18 Nov Has Your State Changed Its Financial Aid Program?
One huge component of college financial aid packages is federal financial aid, but most states also have financial aid programs available as well. These are designed to motivate students to attend college in their home state and to provide the opportunity for students with financial need to afford a higher education. The Education Commission of the States (ECS) recently surveyed actions from the 2013 and 2014 legislative sessions and published their findings in a report entitled, “Trends in State Financial Aid.”
Their research found that states provided about $11.2 billion in college financial aid during the 2012-13 academic year. Major trends identified in the study include changes to various need-based and merit-based programs, linking financial aid programs to workforce demands to spur employment in certain industries, and state programs that are more focused on encouraging a transfer student pathway. Other key points from this report include:
• At least four states have enacted programs which play a larger role in college student loan repayment assistance or forgiveness programs. Connecticut, New Mexico, Indiana and Mississippi passed legislation which links loan repayment assistance or forgiveness to an agreement to work in specific high-need fields such as teaching and medicine, and meet certain service requirements.
• States are becoming increasingly aware of the increased costs of a college education, with five appointing commissions to research affordability issues.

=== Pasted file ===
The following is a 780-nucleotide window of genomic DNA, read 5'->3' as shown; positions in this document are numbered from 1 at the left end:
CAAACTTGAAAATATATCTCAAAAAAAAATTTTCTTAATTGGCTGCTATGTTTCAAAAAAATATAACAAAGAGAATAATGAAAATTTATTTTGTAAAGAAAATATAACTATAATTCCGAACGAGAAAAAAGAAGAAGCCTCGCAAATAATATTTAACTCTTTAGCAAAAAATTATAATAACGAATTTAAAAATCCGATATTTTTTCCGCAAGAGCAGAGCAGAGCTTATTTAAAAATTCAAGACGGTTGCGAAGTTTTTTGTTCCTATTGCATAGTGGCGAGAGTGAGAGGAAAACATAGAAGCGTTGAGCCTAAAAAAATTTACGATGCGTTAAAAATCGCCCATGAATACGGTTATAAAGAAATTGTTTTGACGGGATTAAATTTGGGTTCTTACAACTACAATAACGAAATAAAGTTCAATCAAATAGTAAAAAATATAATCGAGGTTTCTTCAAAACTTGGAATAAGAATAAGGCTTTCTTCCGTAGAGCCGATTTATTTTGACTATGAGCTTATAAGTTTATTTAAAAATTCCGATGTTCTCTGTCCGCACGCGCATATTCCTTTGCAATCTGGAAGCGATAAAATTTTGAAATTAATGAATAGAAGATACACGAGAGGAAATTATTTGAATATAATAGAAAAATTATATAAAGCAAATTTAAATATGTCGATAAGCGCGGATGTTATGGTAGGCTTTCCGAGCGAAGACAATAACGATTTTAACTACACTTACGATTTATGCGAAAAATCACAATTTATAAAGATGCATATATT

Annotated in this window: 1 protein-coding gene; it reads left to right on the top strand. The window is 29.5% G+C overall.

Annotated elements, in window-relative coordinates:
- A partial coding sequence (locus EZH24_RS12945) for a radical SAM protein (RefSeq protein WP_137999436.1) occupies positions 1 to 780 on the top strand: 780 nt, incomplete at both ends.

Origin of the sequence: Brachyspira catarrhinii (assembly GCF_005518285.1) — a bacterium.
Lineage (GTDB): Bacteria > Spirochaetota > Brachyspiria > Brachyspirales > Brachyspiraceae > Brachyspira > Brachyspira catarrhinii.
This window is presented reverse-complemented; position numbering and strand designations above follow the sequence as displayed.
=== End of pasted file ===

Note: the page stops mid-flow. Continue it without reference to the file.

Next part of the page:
• At least 10 states created or made changes to their existing need-based programs including Maryland’s First Scholarship Program, South Dakota’s first needs-based aid program, the District of Columbia’s Promise Establishment Act of 2014, Tennessee’s Promise Scholarship Act of 2014, and expansion of the definition of “need” to include more middle-class students in both New Mexico and California.
• Several states passed initiatives that use financial aid programs to meet workforce demands through grants and scholarships, Michigan, for example, established a grant program for minority students enrolled in medical programs who accept a work assignment within the state, while South Dakota started a program to grant scholarships to students who agree to teach there for five years. West Virginia has a similar scholarship program for nursing students willing to remain in their state.
Although some of these programs do not take effect for some time, and they are also subject to change, it is always a good idea to be aware of the financial aid picture in your state, particularly if you are thinking of entering any of the targeted professions. As with any form of college financial aid, the first step is the completion of the Free Application for Federal Student Aid (FAFSA), since most states also base their financial aid decisions on this information.
To find out about the college financial aid programs available in your state, talk to a professional College Financial Aid Advisor who can help make sure you understand all of the options and opportunities that are available to you. Contact College Financial Aid Advisors (CFAA) or visit my About.com website, Paying for College, for more information.